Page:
How secure is the new Windows 8 anti virus known as Windows Defender?

Does it have a protection against malware which uses UAC bypass/process injection/rootkits/process persistence/running the binary directly in the memory? How much can I trust Windows Defender? Is it better than regular AVs like Kaspersky/AntiVir?

  • 2
    It’s not exactly new — it was previously available as Security Essentials…
    – kinokijuf
    Jun 5, 2014 at 8:11

2 Answers 2


Let us analyze each one of the techniques you want the AV to protect against:
UAC Bypass: Any process in the Windows environment running with the trusted root certificate can turn off the UAC bit of its own process, as well as any process spawned by it. This means that if your malicious code can inject itself into a process running with the trusted cert, it will have all the privileges of the injected process. Then, if you create another process, you can easily turn its UAC bit off, because this is a built-in feature of Microsoft Windows. This is the technique employed by the Metasploit framework for UAC Bypass.
Process Injection: Microsoft provides an API called LoadLibrary through which you can load any arbitrary DLL from the disk into a running process. The only thing that malicious code does is load the arbitrary DLL from within memory, and not from the disk. This is achieved through a technique called Reflective DLL Injection, which Meterpreter makes use of as well.
Root Kit Detection: Rootkits operate at ring zero (kernel level), while antivirus products run in userspace. Most of the time, the AV only hooks certain APIs in kernel land. Any process running below the user space cannot be analyzed by the AV. Before Vista, AV products used to load drivers in the kernel for monitoring. However, after the introduction of PatchGuard, that technique can no longer be used by antivirus software.
Running the Process Directly Within Memory: This is an area where AVs have made some progress. Nowadays, even if you are directly interacting with a running process, the AV examines the traffic received by the process from the network, and checks it for malicious signatures. However, there are two shortcomings to this approach: first, it is signature based checking, so it is inherently weak. Secondly, it is done only for common Windows processes such as SMB.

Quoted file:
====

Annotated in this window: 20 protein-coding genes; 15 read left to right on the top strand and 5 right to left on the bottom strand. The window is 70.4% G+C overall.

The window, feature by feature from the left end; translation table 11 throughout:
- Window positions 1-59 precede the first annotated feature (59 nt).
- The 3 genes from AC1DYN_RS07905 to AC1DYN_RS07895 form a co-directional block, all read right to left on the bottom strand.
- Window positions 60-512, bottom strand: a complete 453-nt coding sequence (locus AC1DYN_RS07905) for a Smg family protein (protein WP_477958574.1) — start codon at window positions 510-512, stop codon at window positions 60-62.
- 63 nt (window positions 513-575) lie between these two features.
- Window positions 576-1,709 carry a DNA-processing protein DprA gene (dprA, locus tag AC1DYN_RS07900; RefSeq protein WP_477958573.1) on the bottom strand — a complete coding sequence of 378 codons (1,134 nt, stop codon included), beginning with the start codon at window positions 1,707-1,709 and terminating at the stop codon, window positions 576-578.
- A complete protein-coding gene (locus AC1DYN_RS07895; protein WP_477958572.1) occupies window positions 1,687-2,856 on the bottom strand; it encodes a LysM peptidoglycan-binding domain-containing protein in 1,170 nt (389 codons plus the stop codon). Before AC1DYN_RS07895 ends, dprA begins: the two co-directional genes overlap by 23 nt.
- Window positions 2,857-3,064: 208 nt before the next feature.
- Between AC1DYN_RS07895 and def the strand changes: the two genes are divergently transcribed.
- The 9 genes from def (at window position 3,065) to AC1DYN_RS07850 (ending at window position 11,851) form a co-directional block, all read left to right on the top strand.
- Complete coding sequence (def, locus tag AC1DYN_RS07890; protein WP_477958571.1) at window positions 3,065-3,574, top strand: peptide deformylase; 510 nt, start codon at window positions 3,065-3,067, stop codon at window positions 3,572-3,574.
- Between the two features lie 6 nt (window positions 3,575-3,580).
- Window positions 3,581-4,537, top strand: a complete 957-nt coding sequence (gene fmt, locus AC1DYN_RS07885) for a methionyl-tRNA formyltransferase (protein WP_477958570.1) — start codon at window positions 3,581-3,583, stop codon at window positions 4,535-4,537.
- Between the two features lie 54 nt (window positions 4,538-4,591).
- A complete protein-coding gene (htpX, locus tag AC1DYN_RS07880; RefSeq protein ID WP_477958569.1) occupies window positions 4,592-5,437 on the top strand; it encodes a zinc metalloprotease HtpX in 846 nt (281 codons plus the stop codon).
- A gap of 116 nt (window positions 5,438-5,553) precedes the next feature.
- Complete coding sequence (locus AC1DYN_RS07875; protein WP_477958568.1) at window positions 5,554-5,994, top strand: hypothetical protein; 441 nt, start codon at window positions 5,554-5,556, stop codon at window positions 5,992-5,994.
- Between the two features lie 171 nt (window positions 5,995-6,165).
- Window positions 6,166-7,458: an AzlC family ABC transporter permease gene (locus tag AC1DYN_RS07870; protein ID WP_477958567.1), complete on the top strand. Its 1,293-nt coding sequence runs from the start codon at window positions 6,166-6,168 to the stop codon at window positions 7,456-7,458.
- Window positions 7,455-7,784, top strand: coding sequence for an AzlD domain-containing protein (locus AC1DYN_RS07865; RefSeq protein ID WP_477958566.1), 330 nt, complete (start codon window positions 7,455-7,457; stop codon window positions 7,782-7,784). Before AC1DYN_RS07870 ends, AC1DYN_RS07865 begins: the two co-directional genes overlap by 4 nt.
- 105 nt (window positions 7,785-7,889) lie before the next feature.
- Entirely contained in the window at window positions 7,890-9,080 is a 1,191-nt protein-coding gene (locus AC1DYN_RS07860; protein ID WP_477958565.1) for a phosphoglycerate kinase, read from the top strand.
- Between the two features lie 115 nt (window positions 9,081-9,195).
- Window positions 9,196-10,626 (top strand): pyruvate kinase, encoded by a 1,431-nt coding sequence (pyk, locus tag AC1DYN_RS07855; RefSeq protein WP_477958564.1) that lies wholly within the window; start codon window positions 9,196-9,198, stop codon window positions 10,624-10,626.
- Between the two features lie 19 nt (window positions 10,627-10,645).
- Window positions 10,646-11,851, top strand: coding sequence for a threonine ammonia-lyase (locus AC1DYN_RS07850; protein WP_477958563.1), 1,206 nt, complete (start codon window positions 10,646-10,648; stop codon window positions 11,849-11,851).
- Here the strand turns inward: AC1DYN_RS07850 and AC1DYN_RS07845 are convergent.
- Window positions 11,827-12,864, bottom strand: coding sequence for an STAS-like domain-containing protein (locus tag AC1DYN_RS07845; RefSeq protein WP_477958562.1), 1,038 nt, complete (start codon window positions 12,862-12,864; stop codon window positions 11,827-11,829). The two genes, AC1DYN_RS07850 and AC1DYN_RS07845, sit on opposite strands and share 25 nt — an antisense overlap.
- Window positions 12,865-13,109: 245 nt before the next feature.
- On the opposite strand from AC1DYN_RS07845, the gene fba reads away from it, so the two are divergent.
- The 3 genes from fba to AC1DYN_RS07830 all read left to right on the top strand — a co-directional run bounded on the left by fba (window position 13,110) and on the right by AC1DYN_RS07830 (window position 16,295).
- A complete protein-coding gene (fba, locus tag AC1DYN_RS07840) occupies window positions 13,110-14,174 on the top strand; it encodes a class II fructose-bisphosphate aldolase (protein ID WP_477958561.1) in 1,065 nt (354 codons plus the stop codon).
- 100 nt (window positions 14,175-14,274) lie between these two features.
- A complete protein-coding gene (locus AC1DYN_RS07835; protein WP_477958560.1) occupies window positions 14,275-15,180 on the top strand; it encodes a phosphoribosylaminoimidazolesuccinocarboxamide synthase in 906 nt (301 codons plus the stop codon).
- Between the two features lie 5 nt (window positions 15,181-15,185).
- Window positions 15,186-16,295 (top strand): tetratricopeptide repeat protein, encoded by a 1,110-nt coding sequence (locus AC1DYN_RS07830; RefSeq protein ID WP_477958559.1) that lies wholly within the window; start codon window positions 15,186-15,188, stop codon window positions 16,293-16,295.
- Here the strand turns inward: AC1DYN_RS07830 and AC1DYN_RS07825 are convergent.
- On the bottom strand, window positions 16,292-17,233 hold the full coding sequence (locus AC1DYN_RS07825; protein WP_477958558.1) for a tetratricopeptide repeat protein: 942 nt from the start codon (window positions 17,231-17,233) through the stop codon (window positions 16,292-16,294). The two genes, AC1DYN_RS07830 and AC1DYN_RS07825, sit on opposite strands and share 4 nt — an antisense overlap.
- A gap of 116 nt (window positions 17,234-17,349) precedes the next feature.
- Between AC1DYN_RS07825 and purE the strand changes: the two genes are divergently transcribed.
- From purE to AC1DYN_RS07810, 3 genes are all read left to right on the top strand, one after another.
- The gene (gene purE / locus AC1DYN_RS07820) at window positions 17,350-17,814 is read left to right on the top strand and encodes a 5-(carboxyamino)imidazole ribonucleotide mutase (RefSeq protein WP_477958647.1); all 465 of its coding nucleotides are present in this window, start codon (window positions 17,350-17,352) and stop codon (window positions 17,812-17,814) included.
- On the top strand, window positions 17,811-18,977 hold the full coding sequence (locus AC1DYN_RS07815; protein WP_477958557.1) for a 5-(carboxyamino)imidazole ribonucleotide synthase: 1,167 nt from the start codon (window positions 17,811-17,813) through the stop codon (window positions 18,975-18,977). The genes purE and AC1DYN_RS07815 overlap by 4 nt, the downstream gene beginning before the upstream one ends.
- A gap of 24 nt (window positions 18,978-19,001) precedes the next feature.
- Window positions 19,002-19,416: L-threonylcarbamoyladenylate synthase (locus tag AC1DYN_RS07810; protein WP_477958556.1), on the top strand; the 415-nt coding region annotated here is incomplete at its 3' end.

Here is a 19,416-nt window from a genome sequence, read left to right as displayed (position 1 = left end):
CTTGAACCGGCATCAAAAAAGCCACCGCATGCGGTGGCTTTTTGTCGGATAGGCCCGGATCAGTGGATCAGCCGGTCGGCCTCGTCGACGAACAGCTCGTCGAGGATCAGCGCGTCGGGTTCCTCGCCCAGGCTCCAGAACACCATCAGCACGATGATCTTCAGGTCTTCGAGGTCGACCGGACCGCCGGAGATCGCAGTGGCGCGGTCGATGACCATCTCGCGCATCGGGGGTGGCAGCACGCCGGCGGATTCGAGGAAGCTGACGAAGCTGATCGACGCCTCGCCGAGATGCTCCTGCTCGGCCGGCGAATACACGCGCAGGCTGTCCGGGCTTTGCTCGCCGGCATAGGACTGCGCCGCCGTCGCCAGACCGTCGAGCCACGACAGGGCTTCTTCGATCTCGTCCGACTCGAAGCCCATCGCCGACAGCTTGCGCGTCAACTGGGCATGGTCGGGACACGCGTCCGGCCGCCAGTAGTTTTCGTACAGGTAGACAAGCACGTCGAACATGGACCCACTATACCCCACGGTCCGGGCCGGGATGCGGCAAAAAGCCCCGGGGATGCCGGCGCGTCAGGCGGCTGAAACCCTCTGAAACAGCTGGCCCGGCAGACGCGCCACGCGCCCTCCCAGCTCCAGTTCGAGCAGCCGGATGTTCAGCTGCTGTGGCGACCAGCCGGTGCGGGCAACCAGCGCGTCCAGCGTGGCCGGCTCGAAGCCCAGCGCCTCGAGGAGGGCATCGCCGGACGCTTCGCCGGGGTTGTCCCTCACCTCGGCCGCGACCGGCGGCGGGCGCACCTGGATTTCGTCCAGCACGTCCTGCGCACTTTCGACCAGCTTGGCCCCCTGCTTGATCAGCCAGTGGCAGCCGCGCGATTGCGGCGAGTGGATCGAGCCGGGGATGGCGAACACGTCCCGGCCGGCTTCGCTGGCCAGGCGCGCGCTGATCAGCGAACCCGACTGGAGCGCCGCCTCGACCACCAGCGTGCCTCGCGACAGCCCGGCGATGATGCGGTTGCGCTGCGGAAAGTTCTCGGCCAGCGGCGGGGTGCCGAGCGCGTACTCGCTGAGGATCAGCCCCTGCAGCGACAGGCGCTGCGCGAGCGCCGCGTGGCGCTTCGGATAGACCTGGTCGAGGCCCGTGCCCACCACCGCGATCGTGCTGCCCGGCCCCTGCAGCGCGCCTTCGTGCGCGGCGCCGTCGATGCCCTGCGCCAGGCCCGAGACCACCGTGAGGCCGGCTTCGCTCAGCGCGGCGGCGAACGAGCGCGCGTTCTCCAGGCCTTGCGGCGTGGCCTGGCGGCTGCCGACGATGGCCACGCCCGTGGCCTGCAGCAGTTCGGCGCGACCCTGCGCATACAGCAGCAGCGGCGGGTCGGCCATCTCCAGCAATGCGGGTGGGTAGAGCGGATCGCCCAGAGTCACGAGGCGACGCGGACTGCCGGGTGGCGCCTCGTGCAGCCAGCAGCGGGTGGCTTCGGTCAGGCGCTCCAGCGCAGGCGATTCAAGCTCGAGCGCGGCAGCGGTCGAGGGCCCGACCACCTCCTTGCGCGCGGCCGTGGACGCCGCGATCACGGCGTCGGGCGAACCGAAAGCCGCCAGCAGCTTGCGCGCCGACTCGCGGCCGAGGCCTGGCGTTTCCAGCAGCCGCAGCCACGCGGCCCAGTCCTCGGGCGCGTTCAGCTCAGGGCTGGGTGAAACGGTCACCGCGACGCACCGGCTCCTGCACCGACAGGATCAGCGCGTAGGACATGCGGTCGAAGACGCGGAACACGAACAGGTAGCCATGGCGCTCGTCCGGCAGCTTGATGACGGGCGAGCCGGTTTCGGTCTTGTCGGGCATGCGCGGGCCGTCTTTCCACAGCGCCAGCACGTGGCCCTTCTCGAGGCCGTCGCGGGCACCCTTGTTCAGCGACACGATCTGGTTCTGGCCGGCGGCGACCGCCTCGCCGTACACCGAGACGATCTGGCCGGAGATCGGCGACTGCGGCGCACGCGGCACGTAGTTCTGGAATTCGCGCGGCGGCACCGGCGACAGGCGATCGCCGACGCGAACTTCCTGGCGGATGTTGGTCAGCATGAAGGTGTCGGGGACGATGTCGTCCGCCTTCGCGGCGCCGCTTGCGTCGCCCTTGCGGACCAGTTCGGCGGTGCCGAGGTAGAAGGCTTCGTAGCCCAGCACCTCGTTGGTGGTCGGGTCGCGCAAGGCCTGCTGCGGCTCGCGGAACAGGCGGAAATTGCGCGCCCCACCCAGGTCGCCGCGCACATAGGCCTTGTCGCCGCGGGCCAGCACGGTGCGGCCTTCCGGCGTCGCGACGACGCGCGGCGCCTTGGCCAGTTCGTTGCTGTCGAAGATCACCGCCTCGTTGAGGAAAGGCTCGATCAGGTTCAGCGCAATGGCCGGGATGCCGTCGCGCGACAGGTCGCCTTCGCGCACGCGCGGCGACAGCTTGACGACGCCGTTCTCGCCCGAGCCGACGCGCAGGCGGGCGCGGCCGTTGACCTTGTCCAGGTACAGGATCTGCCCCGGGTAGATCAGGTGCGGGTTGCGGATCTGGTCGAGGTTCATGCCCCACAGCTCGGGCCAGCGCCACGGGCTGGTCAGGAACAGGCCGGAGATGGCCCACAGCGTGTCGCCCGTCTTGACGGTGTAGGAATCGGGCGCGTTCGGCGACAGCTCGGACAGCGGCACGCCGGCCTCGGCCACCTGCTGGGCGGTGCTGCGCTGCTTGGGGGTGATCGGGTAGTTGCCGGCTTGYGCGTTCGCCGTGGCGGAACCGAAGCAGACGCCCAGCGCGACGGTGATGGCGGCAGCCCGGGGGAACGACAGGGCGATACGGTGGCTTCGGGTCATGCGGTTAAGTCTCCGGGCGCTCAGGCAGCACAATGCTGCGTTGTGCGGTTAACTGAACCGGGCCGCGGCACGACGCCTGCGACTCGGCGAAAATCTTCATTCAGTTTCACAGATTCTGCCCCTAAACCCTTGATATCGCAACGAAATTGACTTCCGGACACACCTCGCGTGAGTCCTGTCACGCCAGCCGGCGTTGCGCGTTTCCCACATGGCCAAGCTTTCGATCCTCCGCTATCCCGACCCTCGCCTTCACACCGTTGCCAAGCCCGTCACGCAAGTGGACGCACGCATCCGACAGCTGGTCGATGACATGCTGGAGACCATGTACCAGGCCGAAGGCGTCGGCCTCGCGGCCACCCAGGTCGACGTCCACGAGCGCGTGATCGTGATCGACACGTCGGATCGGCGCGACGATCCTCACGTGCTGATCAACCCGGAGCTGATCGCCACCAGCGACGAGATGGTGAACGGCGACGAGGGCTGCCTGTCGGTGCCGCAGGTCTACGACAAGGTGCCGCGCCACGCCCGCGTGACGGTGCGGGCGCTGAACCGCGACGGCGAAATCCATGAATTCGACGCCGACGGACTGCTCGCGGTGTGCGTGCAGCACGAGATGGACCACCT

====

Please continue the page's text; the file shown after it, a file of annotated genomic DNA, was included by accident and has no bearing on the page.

As you can see, the things you most want to protect against, are the kinds of things against which no AV product can effectively defend. Most of the items you have mentioned are not malicious by nature. Rather, these are considered "features." In Windows 8, Windows Defender is the combination of Microsoft Security Essentials and Microsoft Defender software. On the plus side, it is free, and has low performance impact. However, if you really want to protect against the techniques you have mentioned, Windows Defender, or any other AV product, won't be able to provide an effective solution. For these kind of attacks, Microsoft has another product called the Enhanced Mitigation Experience Toolkit (EMET).

  • 3
    +1 for mentioning EMET - I feel like it's somewhat under-appreciated.
    – KnightOfNi
    Mar 9, 2015 at 20:39
  • 2
    while antivirus products run in userspace -- except for Norton AV products who stupidly run their filter driver unsandboxed and in ring 0 somehow. If you haven't updated your Norton AV product (May-June 2016) or moved to another competitor with a more intelligently designed product, you're in trouble by simply having an email sent to you. Jul 2, 2016 at 5:45

I should start this by saying that no modern A-V is bullet proof and all of them can be bypassed by a determined attacker.

So the decision about whether to trust Windows 8's built-in A-V comes down to your priorities and the level of security that you're looking to achieve.

There have been some comparative analyses of A-V solutions which reckon that defender is poorer against targeted attacks than other solutions but then I'd suggest that all A-V is to some extent poor against that sort of thing.

The advantages of defender that I can see are that it is integrated with the OS so less likely to disrupt the operation of the system and also in my experience has a low performance hit compared to other A-V systems that I've used.

So as I say it's a trade-off between the level of security desired against the convenience of the solution.

If you're looking for really high levels of security I'd be more inclined to look at solutions like bit9 which use a white-listing approach rather than the traditional signature based approach that A-V uses.


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